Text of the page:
Apon's Amended Complaint contains a single count, which asserts two grounds of unlawful retaliation under the MWPA. First, that terminating Apon's employment in response to his refusal to sign the Leadership Form - when he believed that his signing the form was contrary to state or federal transportation laws - violated § 833(1)(D) (“Section D”) of the MWPA. Second, the Amended Complaint asserts that ABF terminated Apon in violation of § 833(1)(A) (“Section A”) of the MWPA based on his report to Bell, his supervisor, of what he reasonably believed was a violation of transportation laws. ABF argues that the Amended Complaint fails to plead (1) a refusal to act that was protected by Section D because Apon has not identified what law he was directed to violate; and (2) a “report” protected by Section A because Apon's verbal refusal to sign the Leadership Form does not constitute a “report” protected by the MWPA. For the reasons that follow, I conclude that Apon has stated a plausible report claim under Section A, but not a plausible refusal to act claim under Section D of the MWPA.

         The Amended Complaint also alleges a third basis for relief: that ABF's retaliation violated § 4633 of the MHRA (“Prohibition against Retaliation and Coercion”). 5 M.R.S.A. § 4633. In response to ABF's motion to dismiss, however, Apon concedes that there is no additional MHRA whistleblower liability authorized by § 4633 beyond what is authorized specifically by the MWPA, and he does not oppose ABF's Motion to Dismiss as to that asserted basis for relief. See Costain, 954 A.2d at 1053 (the MHRA provides the right of action for MWPA whistleblowers who have suffered retaliatory discharge or other adverse employment actions in violation of the MWPA). Accordingly, I grant the motion to dismiss as to the portion of Count I in the Amended Complaint that requests relief under § 4633 of the MHRA.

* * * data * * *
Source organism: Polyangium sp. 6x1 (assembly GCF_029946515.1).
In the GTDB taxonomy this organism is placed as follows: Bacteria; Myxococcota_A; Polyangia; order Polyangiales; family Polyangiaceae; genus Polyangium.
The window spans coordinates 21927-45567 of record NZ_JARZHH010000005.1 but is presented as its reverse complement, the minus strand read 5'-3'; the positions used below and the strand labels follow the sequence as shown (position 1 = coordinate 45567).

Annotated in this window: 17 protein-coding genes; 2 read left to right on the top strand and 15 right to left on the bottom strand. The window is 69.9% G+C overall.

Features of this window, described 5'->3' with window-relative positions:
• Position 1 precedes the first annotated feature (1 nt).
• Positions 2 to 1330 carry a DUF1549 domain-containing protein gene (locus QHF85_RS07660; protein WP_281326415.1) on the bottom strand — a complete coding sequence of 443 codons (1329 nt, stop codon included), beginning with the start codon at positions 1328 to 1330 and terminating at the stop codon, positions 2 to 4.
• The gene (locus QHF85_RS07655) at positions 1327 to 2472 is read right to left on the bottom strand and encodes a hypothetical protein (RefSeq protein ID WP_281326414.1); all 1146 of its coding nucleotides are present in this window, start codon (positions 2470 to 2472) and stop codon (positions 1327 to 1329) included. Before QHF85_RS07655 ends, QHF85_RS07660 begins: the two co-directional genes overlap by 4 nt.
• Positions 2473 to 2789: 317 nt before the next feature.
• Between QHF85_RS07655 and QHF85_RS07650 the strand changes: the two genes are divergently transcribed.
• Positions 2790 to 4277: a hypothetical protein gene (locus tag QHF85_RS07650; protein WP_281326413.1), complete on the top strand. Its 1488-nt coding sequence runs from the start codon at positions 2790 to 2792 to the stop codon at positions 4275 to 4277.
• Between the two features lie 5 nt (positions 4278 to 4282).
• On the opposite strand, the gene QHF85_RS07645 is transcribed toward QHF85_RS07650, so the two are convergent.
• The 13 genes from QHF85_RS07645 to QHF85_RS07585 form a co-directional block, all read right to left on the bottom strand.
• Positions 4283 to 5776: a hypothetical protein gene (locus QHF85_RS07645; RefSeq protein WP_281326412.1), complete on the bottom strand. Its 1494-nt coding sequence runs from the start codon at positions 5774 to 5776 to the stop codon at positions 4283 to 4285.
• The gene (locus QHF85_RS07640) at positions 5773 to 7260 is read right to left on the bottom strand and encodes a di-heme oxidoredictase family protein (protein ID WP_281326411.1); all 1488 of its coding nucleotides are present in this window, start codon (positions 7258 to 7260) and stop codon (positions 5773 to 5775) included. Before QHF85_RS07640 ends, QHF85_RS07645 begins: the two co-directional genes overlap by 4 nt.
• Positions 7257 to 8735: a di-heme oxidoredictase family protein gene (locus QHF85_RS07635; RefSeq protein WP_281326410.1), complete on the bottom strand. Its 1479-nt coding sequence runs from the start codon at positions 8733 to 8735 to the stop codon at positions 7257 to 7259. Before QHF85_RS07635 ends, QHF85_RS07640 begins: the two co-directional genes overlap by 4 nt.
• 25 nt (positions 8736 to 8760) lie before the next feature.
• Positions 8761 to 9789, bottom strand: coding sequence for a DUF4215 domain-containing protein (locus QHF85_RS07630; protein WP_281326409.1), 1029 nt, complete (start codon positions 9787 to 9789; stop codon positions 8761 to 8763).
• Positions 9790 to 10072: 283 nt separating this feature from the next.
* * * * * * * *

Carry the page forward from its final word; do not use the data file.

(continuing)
A. Good Faith Refusal to Comply (Section D)

         ABF challenges whether the Amended Complaint sufficiently alleges that Apon engaged in activity protected by Section D. Section D provides, in relevant part, that an employer may not discharge an employee where “[t]he employee acting in good faith has refused to carry out a directive to engage in activity that would be a violation of a law or rule adopted under the laws of this State, a political subdivision of this State or the United States . . . .” 26 M.R.S.A. § 833(1)(D). ABF contends that because the Amended Complaint does not identify a particular law or rule ...